All you need for your basic burritos are 32 burrito-sized flour tortillas, two dozen eggs, four cans of black beans, a jar of salsa, some saran wrap, and some green onions (optional) and shredded cheese (optional).

Ingredients for mass breakfast burritos

That’s all you need to make thirty two delicious breakfast burritos. Let’s figure up the total cost.

Three dozen tortillas – $8.85 ($2.95 per dozen)
Two dozen eggs – $4.40 ($2.20 per dozen)
Four cans of black beans – $6.00 ($1.50 per can)
Saran wrap – $3.95
Jar of salsa – $2.95
Total cost – $26.15 ($0.72 per burrito)

You can easily save $4 on the black beans by buying a bag of dried black beans and boiling them yourself, but it would add some significant time to the cooking process. (And remember to take advantage of the opportunity if you have a cash back credit card with a grocery bonus.)

Preparing the Burritos
If you’re adding any vegetables (see below, “Some Optional Ideas”), put these in a medium pot and cook them over medium high heat for a few minutes before doing anything else. This caramelizes onions and peppers, for example.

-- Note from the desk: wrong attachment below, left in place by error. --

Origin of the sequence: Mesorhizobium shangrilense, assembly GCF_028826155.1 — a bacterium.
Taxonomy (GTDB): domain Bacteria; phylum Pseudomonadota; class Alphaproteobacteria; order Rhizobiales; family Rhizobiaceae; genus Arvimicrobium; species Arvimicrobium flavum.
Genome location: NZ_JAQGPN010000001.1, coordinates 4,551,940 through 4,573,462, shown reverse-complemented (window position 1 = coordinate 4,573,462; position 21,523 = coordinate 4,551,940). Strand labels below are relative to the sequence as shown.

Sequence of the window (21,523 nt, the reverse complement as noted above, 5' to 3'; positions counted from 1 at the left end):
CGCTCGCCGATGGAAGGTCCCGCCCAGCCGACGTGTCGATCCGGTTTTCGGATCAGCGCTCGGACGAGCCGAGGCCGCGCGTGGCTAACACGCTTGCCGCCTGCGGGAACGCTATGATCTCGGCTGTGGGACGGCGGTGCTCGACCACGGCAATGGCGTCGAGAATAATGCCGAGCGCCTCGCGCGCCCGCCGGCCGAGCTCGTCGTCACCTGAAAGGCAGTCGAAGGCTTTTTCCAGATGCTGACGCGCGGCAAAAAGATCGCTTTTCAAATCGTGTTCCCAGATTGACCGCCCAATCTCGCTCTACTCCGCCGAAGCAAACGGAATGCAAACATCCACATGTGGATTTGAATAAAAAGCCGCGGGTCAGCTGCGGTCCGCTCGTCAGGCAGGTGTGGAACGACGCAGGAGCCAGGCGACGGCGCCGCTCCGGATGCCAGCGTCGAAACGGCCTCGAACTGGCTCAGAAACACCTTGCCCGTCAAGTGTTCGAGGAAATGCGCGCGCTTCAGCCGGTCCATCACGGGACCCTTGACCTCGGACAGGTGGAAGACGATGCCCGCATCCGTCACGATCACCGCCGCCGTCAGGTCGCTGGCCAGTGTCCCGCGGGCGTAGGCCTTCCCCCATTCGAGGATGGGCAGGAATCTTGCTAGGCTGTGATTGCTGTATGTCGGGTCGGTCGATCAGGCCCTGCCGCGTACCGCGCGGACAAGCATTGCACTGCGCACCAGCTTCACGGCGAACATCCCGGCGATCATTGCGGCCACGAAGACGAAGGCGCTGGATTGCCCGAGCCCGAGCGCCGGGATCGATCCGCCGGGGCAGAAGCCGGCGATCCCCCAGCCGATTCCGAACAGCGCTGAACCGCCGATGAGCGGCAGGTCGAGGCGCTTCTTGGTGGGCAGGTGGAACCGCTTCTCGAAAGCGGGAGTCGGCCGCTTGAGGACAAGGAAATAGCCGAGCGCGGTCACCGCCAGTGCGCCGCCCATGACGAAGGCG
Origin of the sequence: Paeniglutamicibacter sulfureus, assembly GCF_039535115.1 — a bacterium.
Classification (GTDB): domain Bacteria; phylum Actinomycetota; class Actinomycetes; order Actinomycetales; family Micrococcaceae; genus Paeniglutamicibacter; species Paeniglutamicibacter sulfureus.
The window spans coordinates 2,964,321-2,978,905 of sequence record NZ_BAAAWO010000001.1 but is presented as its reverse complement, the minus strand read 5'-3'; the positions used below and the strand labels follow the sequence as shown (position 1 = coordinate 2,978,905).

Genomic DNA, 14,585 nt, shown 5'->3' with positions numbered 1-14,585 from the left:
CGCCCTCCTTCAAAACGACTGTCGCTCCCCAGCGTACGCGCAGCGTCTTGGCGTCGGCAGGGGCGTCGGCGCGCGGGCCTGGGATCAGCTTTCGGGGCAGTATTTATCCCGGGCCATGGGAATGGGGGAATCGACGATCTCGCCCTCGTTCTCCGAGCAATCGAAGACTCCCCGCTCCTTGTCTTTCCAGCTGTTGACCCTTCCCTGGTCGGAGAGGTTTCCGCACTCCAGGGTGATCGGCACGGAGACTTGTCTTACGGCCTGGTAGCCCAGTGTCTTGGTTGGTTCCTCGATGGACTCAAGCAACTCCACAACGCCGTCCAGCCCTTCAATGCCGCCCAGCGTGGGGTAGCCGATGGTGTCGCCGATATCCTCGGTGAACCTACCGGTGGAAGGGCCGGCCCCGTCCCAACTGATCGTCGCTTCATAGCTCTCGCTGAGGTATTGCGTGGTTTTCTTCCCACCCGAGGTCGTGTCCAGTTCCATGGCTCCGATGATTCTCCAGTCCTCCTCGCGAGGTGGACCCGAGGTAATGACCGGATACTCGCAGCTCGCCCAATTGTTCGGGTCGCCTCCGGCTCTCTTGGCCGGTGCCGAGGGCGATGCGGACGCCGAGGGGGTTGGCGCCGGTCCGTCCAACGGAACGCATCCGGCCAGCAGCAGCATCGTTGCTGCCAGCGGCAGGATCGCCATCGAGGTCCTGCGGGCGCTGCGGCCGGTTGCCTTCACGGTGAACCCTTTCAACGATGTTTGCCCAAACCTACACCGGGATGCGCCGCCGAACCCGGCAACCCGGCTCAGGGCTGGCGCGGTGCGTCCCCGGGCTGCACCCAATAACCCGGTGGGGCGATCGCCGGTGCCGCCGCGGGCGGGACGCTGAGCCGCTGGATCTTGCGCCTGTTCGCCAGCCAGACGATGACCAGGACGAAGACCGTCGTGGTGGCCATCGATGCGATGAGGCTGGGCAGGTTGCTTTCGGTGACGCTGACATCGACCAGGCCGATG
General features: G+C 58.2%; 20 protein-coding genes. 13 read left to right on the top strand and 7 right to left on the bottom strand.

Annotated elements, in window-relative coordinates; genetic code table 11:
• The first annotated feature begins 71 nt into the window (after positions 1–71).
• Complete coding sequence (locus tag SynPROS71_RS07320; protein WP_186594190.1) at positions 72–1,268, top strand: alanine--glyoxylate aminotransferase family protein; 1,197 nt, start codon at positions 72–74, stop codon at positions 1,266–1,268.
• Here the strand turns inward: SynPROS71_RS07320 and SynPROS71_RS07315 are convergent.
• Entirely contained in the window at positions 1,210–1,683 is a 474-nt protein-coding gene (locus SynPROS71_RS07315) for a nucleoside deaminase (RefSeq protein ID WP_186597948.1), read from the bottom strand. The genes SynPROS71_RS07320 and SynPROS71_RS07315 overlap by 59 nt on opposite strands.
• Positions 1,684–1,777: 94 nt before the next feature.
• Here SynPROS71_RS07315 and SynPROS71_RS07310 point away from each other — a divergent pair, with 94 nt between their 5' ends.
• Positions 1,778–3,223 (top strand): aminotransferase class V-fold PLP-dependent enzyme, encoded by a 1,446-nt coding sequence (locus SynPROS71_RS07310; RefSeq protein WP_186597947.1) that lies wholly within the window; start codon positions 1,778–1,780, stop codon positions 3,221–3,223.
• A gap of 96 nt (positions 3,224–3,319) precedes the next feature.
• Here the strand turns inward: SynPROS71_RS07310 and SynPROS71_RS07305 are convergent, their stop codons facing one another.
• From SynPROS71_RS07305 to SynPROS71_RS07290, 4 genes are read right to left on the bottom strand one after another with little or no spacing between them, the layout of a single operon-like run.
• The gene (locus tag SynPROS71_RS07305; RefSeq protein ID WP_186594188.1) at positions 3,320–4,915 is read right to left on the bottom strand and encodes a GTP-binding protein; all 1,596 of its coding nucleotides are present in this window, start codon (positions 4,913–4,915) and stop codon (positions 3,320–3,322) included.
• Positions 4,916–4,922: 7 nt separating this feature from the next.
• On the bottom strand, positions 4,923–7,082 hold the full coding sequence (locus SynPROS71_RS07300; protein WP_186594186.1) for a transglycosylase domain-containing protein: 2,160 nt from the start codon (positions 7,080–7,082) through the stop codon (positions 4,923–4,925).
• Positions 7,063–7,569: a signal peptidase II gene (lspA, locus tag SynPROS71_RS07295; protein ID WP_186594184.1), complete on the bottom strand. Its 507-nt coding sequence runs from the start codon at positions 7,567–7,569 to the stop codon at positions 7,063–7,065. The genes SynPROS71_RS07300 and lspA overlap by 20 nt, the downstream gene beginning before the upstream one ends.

Open up all of the cans of beans and drain off the sauce. I put the beans in a strainer and run water over the top because I do not like the sauce that beans are packed in.

Crack all of the eggs into a bowl and beat them with a fork until they’re roughly consistent. Pour this egg mixture into a medium pot (with the vegetables, if you’re using them) and begin cooking the eggs over medium heat. Stir them constantly, scraping any cooking eggs off of the bottom of the pan. As soon as the eggs just start to cook, add all of the beans to the pot.